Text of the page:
On Wednesday, June 1, Dutch Consumer Tech firm TomTom stated that it is laying off 10% of its global workforce owing to advancements in its automation technology. Along with it, the firm stated that it was due to the greater use of its digital techniques in the process of mapmaking.
Reportedly, the said job cuts would come to around 500 workers at the geolocation tech specialist based in the Netherlands. The tech firm was significantly hit by the Covid-19 pandemic, and is clearly still in recovery mode.
TomTom chief executive office Harold Goddjin gave in a statement regarding the latest advancements. He stated how ‘higher levels of automation,’ along with the collaboration of a range of ‘digital source’ would give rise to ‘fresher and richer maps, with wider coverage.’ Moreover, he specified how these improved maps would enhance their ‘product offerings.’ Resultantly, allowing them to ‘address a broader market,’ notably in the businesses of both Enterprise and Automotive.
In its Annual Report from 2021, TomTom stated that how its products and services are nurtured by the mapmaking platform. Notably, this platform makes use of a blend of machine learning, along with cartographer skills for data integration through a range of sources. Mainly, it makes use of added automation with customers data that is being fed into a location.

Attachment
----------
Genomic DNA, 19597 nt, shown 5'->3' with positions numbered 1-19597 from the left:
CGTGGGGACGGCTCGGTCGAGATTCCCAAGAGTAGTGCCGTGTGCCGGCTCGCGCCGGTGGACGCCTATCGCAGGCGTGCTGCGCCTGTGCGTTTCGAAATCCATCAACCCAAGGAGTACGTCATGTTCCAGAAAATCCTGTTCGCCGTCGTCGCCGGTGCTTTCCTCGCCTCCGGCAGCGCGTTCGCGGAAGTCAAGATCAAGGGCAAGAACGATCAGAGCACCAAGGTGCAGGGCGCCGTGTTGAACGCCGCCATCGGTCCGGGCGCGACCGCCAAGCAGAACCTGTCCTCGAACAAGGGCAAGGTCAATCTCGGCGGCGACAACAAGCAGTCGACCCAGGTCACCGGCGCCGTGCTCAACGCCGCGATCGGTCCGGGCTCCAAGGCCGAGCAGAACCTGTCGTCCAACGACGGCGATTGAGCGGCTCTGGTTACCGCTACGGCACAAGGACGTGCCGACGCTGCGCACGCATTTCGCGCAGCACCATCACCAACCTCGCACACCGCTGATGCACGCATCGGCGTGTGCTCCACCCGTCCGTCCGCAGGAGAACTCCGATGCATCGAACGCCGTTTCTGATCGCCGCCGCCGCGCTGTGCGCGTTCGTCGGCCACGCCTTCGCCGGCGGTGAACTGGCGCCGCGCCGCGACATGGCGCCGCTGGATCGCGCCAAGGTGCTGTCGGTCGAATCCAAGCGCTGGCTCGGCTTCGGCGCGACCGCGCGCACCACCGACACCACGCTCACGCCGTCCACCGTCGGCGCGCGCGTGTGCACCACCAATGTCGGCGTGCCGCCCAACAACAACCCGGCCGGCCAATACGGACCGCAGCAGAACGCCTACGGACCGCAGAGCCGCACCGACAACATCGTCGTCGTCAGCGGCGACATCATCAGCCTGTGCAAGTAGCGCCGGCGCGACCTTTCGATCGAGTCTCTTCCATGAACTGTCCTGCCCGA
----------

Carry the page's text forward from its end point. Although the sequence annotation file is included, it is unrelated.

In a statement, chief executive Goddjin pointed how advances in the ‘mapmaking technology’ would result in ‘material efficiency gains.’ Along with this, the advanced maps would significantly ‘strengthen’ their ‘competitive position.
“Regrettably, this will have an intended impact on approximately 500 employees in our Maps unit, equivalent to around 10 percent of our total headcount,” TomTom added, saying it is still assessing the financial implications for the division.
Evidently, the pandemic had a profound effect on a wide range of tech business since early 2020, with lockdowns somewhat benefitting some of them. However, the Dutch consumer tech’s business was hit rather unfavourably where its 2019 turn over of $758.8 million dropped to $543 million in 2021.
As specified in a report from PwC, smart automation could expectantly boost global gross domestic product from Artificial Intelligence by $15 trillion by the year 2030. Moreover, the report stated how the ‘extra wealth’ would give rise to demand to several jobs. However, concerns exist regarding how it could displace several jobs which are already in place.
Reportedly, PwC went on to assess about 200,000 existing jobs across 29 nations. The estimates showed how 3% of jobs would be in danger in the early 2020s, with about 30% by 2030 mid. Additionally, its stated how automation’s effect would vary across different industries. For instance, the transport industry would expectantly be threatened significantly with a maximum of half the roles at risk. Contrastingly, the health sectors’s risk is much below the average.